"Plaintiffs did not bother to contact any of the five non-parties it intends to subpoena to find out if they even have any relevant information," Kristy argues in the motion. "None of the third parties ever worked for Tesla or Mr. Musk, or is alleged to have had any involvement in his tweets or in his evaluation of a potential go-private transaction."
The Securities and Exchange Commission revealed in its own lawsuit against Musk — settled in September and resulting in $40 million in total fines — that Musk chose his proposed buyout price of $420 because he thought Grimes, whose real name is Claire Elise Boucher, would find it funny.
Banks is a friend of Grimes' and said in Instagram posts that she stayed at Musk's house in the days after he sent the tweet. She later made allegations about his drug use and motivations on Instagram.
"Ms. Boucher and Ms. Banks were in close contact with Mr. Musk before and after the tweet at issue and are believed to be in possession of relevant evidence concerning Mr. Musk's motives," said Eduard Korsinsky of Levi & Korsinsky, the firm representing the plaintiffs, in a statement to CNBC. "Granting the motion would allow the plaintiffs to preserve this evidence and help provide a fair opportunity to take discovery for all parties."
Kristy, citing news articles about the incident and rapper, says in the court filing:
She is a "veteran of long and nonsensical beefs [having] feuded with everyone from Sarah Palin to Nick Cannon"; she "remains a Twitter villain even after being banned from the service"; she went on a rant on Instagram "that began as a delirious critique of colonial wealth and racial privilege, [and] became a vaguely eugenicist denigration of Musk as a caveman"; and she "has a history of making bold and sometimes unverified claims," including against Beyonce, MonetX (a rival) and Russell Crowe. Published reports also indicate that Ms. Banks apparently claims to have offered Twitter's CEO a form of "protection" from ISIS. Despite reports that completely undermine her credibility, plaintiff calls her a "key source of information in this matter" – which if anything underscores how weak plaintiff's case is – based entirely on her claim that she was present in Mr. Musk's home to visit Ms. Boucher from August 10-12 (well after the August 7 tweets) and supposedly observed Mr. Musk, even though he flatly denies ever meeting her.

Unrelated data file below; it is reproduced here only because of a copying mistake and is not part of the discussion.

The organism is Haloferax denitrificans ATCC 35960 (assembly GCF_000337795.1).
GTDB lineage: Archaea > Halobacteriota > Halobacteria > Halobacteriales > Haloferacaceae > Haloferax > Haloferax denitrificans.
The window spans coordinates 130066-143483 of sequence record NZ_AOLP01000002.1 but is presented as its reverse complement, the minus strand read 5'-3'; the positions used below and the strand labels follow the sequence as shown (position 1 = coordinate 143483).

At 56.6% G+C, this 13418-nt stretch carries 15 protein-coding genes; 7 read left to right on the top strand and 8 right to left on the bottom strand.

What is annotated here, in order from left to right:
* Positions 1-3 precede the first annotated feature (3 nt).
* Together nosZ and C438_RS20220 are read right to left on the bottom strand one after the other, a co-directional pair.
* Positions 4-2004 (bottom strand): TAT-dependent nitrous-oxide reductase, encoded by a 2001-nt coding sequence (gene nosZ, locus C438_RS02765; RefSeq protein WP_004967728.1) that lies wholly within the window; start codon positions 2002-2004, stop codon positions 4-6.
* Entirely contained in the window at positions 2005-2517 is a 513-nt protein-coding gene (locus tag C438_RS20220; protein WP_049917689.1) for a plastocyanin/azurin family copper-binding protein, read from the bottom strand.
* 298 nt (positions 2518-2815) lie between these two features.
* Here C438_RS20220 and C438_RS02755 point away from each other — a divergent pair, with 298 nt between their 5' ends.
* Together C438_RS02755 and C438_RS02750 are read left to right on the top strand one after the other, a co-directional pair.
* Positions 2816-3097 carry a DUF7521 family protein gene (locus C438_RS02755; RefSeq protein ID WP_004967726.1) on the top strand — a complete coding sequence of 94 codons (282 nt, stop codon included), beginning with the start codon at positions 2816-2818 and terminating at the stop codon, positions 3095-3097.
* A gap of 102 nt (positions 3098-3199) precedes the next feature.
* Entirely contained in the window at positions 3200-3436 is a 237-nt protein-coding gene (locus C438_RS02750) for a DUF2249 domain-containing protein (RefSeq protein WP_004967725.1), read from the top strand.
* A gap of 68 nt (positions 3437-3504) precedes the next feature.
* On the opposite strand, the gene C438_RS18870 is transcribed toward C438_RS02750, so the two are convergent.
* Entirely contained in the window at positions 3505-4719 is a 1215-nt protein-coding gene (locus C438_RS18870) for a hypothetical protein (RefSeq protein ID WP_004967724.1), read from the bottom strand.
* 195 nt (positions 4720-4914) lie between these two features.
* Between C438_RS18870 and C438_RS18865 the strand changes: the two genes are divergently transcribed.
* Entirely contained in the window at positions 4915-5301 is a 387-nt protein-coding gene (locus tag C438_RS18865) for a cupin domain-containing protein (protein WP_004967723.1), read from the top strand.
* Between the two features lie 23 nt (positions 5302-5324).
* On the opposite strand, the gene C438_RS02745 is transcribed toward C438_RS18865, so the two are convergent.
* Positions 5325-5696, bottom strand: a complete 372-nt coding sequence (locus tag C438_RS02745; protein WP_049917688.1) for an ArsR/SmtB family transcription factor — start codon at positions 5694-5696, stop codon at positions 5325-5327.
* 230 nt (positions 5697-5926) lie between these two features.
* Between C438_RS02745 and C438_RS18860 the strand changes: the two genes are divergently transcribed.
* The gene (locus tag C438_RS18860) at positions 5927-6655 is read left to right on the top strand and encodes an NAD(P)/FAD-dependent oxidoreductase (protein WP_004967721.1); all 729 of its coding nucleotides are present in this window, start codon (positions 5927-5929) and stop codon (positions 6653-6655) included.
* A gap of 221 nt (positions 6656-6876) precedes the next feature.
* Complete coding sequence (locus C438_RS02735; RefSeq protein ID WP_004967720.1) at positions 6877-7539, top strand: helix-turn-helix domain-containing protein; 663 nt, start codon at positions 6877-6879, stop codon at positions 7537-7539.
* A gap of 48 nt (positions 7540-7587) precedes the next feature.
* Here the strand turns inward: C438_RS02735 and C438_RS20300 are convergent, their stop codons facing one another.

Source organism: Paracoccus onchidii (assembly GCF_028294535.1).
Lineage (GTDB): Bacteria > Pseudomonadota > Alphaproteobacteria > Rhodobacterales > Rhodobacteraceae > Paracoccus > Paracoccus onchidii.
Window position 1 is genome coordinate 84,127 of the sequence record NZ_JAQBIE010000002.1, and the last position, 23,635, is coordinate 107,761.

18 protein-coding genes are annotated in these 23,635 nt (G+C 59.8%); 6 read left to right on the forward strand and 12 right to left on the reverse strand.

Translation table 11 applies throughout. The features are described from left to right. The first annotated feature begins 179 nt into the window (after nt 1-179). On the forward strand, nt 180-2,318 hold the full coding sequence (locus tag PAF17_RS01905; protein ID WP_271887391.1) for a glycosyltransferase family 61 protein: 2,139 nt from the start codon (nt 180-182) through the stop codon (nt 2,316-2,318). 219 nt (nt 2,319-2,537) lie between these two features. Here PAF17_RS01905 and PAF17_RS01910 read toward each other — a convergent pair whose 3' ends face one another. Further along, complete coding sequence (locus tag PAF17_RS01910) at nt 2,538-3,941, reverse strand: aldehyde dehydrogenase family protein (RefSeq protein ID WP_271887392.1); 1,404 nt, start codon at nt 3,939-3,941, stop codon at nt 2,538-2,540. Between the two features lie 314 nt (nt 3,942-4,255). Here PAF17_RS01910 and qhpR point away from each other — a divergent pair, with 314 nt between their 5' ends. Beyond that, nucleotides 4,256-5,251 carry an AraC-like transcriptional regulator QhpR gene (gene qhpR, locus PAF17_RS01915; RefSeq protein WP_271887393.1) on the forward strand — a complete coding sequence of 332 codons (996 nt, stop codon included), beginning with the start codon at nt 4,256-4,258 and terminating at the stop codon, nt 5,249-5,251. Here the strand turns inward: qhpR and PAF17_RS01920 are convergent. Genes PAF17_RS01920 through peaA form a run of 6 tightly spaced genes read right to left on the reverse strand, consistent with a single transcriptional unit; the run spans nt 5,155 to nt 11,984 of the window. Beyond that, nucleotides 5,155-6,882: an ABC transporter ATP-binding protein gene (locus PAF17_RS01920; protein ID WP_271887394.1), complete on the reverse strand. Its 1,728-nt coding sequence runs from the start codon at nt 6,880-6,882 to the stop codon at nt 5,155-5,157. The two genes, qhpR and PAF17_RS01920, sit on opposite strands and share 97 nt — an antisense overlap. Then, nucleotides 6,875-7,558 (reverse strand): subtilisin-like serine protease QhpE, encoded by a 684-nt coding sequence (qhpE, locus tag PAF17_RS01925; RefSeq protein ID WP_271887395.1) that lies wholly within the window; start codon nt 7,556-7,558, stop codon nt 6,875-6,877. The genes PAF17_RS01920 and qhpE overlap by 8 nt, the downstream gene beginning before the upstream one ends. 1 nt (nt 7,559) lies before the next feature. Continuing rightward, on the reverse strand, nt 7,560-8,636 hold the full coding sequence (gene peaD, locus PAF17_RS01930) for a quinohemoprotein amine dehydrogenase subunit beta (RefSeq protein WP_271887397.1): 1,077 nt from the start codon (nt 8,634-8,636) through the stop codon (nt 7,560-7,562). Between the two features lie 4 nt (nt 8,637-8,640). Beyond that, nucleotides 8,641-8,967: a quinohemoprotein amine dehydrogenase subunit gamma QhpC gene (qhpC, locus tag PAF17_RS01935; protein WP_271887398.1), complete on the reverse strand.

The plaintiffs are also seeking subpoenas of The New York Times, Business Insider and Gizmodo related to articles the outlets published in the weeks after Musk's tweet.
The case is numbered 3:18-cv-04865-EMC in U.S. District Court for the Northern District of California.
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